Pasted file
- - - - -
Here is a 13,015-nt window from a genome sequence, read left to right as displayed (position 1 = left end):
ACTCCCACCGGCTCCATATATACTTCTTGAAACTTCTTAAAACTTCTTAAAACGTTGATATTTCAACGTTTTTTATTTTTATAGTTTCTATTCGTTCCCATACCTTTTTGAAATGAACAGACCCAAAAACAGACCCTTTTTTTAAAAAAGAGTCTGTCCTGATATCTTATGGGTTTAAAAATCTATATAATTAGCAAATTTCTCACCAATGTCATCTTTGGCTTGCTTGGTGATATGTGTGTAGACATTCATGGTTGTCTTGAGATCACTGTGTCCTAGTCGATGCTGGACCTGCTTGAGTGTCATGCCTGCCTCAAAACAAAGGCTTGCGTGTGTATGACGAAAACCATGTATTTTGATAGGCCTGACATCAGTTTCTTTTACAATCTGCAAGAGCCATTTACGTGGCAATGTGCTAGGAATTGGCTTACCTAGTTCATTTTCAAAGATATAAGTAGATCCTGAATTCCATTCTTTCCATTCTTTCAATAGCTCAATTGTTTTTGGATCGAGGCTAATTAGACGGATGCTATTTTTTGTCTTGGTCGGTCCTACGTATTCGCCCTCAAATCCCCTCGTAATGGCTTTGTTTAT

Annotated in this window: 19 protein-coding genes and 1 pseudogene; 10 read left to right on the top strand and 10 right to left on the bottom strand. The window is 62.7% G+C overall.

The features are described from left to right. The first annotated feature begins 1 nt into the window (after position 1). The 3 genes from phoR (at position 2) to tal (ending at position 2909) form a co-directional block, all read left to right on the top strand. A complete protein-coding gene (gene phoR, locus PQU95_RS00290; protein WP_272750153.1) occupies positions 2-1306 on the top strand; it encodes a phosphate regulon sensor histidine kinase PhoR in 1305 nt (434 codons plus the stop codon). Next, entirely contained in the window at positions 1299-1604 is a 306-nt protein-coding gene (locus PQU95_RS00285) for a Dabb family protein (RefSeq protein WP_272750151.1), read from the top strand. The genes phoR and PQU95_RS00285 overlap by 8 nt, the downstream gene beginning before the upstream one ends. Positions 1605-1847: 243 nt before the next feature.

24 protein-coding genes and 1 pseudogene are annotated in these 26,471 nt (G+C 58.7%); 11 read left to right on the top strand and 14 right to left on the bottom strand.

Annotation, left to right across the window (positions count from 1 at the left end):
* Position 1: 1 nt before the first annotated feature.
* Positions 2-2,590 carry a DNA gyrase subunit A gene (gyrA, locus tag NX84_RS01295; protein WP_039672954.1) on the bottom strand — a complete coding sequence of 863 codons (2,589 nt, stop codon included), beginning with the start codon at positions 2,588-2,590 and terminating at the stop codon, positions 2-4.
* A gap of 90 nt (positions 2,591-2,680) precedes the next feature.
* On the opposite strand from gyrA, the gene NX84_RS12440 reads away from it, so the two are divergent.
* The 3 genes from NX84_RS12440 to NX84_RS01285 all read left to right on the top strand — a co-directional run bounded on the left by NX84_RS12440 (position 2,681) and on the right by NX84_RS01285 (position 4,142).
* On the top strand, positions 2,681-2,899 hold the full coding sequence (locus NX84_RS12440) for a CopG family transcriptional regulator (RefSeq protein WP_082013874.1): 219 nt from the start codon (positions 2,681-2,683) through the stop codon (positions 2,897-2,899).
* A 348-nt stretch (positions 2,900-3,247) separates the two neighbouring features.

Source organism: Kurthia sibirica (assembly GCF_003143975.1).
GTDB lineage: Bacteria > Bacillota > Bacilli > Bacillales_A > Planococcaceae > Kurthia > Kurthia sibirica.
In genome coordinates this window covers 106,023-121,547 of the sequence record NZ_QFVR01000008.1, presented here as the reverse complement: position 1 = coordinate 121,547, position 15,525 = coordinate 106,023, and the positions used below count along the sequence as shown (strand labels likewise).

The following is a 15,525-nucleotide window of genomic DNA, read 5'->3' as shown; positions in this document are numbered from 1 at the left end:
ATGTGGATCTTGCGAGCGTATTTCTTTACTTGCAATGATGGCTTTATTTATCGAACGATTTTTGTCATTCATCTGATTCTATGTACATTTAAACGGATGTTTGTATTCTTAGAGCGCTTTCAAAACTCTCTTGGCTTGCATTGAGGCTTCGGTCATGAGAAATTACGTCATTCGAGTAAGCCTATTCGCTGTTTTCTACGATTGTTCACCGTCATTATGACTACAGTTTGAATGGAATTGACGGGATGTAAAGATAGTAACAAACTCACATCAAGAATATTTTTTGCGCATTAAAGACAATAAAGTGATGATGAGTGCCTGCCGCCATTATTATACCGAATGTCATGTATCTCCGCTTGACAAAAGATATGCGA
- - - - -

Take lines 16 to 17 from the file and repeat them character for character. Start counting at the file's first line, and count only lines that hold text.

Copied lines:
In genome coordinates this window covers 106,023-121,547 of the sequence record NZ_QFVR01000008.1, presented here as the reverse complement: position 1 = coordinate 121,547, position 15,525 = coordinate 106,023, and the positions used below count along the sequence as shown (strand labels likewise).

The following is a 15,525-nucleotide window of genomic DNA, read 5'->3' as shown; positions in this document are numbered from 1 at the left end: